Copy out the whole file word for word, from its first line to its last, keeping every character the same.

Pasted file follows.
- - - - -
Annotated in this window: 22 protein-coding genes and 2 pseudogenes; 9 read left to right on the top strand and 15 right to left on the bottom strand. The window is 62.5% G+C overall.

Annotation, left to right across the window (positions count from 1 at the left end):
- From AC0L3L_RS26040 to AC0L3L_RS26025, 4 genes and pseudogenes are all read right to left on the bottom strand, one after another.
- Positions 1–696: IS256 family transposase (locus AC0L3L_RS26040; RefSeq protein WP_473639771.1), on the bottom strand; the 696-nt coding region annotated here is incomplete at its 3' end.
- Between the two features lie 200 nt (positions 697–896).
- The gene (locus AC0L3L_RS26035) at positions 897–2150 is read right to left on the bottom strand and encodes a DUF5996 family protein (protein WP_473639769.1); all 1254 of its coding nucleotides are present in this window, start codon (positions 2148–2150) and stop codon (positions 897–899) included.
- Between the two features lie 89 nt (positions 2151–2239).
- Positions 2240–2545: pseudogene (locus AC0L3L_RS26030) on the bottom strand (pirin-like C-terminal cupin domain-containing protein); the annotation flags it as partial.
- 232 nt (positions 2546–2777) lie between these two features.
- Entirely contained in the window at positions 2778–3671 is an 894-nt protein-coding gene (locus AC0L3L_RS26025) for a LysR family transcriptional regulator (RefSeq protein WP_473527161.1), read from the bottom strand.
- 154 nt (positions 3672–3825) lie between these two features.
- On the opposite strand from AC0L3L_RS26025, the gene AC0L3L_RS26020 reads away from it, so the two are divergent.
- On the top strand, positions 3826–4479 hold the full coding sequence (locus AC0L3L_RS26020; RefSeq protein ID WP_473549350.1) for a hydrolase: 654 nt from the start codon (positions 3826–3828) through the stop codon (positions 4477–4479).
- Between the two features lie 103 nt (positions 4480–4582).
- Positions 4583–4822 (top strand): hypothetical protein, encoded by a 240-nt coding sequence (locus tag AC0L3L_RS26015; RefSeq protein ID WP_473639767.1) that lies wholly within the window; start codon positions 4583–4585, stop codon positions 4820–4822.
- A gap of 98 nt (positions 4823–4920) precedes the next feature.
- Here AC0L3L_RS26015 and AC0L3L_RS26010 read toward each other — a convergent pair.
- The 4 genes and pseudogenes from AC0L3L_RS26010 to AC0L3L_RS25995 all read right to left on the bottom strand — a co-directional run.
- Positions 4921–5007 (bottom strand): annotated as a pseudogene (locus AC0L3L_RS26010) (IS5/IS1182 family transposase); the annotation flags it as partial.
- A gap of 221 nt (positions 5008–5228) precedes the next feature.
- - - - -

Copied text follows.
Annotated in this window: 22 protein-coding genes and 2 pseudogenes; 9 read left to right on the top strand and 15 right to left on the bottom strand. The window is 62.5% G+C overall.

Annotation, left to right across the window (positions count from 1 at the left end):
- From AC0L3L_RS26040 to AC0L3L_RS26025, 4 genes and pseudogenes are all read right to left on the bottom strand, one after another.
- Positions 1–696: IS256 family transposase (locus AC0L3L_RS26040; RefSeq protein WP_473639771.1), on the bottom strand; the 696-nt coding region annotated here is incomplete at its 3' end.
- Between the two features lie 200 nt (positions 697–896).
- The gene (locus AC0L3L_RS26035) at positions 897–2150 is read right to left on the bottom strand and encodes a DUF5996 family protein (protein WP_473639769.1); all 1254 of its coding nucleotides are present in this window, start codon (positions 2148–2150) and stop codon (positions 897–899) included.
- Between the two features lie 89 nt (positions 2151–2239).
- Positions 2240–2545: pseudogene (locus AC0L3L_RS26030) on the bottom strand (pirin-like C-terminal cupin domain-containing protein); the annotation flags it as partial.
- 232 nt (positions 2546–2777) lie between these two features.
- Entirely contained in the window at positions 2778–3671 is an 894-nt protein-coding gene (locus AC0L3L_RS26025) for a LysR family transcriptional regulator (RefSeq protein WP_473527161.1), read from the bottom strand.
- 154 nt (positions 3672–3825) lie between these two features.
- On the opposite strand from AC0L3L_RS26025, the gene AC0L3L_RS26020 reads away from it, so the two are divergent.
- On the top strand, positions 3826–4479 hold the full coding sequence (locus AC0L3L_RS26020; RefSeq protein ID WP_473549350.1) for a hydrolase: 654 nt from the start codon (positions 3826–3828) through the stop codon (positions 4477–4479).
- Between the two features lie 103 nt (positions 4480–4582).
- Positions 4583–4822 (top strand): hypothetical protein, encoded by a 240-nt coding sequence (locus tag AC0L3L_RS26015; RefSeq protein ID WP_473639767.1) that lies wholly within the window; start codon positions 4583–4585, stop codon positions 4820–4822.
- A gap of 98 nt (positions 4823–4920) precedes the next feature.
- Here AC0L3L_RS26015 and AC0L3L_RS26010 read toward each other — a convergent pair.
- The 4 genes and pseudogenes from AC0L3L_RS26010 to AC0L3L_RS25995 all read right to left on the bottom strand — a co-directional run.
- Positions 4921–5007 (bottom strand): annotated as a pseudogene (locus AC0L3L_RS26010) (IS5/IS1182 family transposase); the annotation flags it as partial.
- A gap of 221 nt (positions 5008–5228) precedes the next feature.